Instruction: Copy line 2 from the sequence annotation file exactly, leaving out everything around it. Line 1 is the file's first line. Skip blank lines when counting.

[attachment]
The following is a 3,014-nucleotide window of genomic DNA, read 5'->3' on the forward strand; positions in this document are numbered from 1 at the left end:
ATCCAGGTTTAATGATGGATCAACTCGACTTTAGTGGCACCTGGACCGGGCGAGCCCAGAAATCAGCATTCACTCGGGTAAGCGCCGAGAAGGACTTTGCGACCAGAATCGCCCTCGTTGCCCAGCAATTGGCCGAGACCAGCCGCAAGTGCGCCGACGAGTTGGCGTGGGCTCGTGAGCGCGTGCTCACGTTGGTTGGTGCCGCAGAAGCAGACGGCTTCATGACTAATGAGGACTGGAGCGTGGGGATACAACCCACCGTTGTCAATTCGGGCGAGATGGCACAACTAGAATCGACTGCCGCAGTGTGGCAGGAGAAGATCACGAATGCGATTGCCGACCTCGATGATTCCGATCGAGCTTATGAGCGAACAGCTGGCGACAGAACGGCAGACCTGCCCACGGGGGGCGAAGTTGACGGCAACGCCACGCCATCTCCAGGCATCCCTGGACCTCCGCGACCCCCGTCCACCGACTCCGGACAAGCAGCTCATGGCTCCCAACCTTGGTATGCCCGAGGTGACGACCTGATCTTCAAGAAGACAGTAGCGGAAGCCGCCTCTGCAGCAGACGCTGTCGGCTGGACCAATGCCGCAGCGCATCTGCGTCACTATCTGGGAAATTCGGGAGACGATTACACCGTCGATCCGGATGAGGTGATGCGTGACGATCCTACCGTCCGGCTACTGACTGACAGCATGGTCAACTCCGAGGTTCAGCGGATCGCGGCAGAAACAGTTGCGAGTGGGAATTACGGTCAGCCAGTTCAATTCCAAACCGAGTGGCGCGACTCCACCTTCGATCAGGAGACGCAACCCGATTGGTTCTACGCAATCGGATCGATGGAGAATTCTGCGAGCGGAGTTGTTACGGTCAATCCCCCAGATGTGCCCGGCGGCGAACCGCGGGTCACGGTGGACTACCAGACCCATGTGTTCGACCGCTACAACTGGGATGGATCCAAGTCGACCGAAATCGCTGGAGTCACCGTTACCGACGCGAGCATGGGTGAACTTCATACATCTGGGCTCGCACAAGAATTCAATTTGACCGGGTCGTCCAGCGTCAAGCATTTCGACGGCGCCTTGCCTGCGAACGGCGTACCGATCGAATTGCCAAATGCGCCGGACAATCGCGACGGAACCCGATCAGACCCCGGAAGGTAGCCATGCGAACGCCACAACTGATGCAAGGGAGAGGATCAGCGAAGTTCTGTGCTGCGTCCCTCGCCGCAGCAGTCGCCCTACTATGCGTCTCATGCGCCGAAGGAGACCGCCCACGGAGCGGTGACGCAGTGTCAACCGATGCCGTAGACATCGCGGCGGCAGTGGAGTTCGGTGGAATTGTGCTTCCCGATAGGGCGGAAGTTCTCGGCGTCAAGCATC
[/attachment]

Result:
ATCCAGGTTTAATGATGGATCAACTCGACTTTAGTGGCACCTGGACCGGGCGAGCCCAGAAATCAGCATTCACTCGGGTAAGCGCCGAGAAGGACTTTGCGACCAGAATCGCCCTCGTTGCCCAGCAATTGGCCGAGACCAGCCGCAAGTGCGCCGACGAGTTGGCGTGGGCTCGTGAGCGCGTGCTCACGTTGGTTGGTGCCGCAGAAGCAGACGGCTTCATGACTAATGAGGACTGGAGCGTGGGGATACAACCCACCGTTGTCAATTCGGGCGAGATGGCACAACTAGAATCGACTGCCGCAGTGTGGCAGGAGAAGATCACGAATGCGATTGCCGACCTCGATGATTCCGATCGAGCTTATGAGCGAACAGCTGGCGACAGAACGGCAGACCTGCCCACGGGGGGCGAAGTTGACGGCAACGCCACGCCATCTCCAGGCATCCCTGGACCTCCGCGACCCCCGTCCACCGACTCCGGACAAGCAGCTCATGGCTCCCAACCTTGGTATGCCCGAGGTGACGACCTGATCTTCAAGAAGACAGTAGCGGAAGCCGCCTCTGCAGCAGACGCTGTCGGCTGGACCAATGCCGCAGCGCATCTGCGTCACTATCTGGGAAATTCGGGAGACGATTACACCGTCGATCCGGATGAGGTGATGCGTGACGATCCTACCGTCCGGCTACTGACTGACAGCATGGTCAACTCCGAGGTTCAGCGGATCGCGGCAGAAACAGTTGCGAGTGGGAATTACGGTCAGCCAGTTCAATTCCAAACCGAGTGGCGCGACTCCACCTTCGATCAGGAGACGCAACCCGATTGGTTCTACGCAATCGGATCGATGGAGAATTCTGCGAGCGGAGTTGTTACGGTCAATCCCCCAGATGTGCCCGGCGGCGAACCGCGGGTCACGGTGGACTACCAGACCCATGTGTTCGACCGCTACAACTGGGATGGATCCAAGTCGACCGAAATCGCTGGAGTCACCGTTACCGACGCGAGCATGGGTGAACTTCATACATCTGGGCTCGCACAAGAATTCAATTTGACCGGGTCGTCCAGCGTCAAGCATTTCGACGGCGCCTTGCCTGCGAACGGCGTACCGATCGAATTGCCAAATGCGCCGGACAATCGCGACGGAACCCGATCAGACCCCGGAAGGTAGCCATGCGAACGCCACAACTGATGCAAGGGAGAGGATCAGCGAAGTTCTGTGCTGCGTCCCTCGCCGCAGCAGTCGCCCTACTATGCGTCTCATGCGCCGAAGGAGACCGCCCACGGAGCGGTGACGCAGTGTCAACCGATGCCGTAGACATCGCGGCGGCAGTGGAGTTCGGTGGAATTGTGCTTCCCGATAGGGCGGAAGTTCTCGGCGTCAAGCATC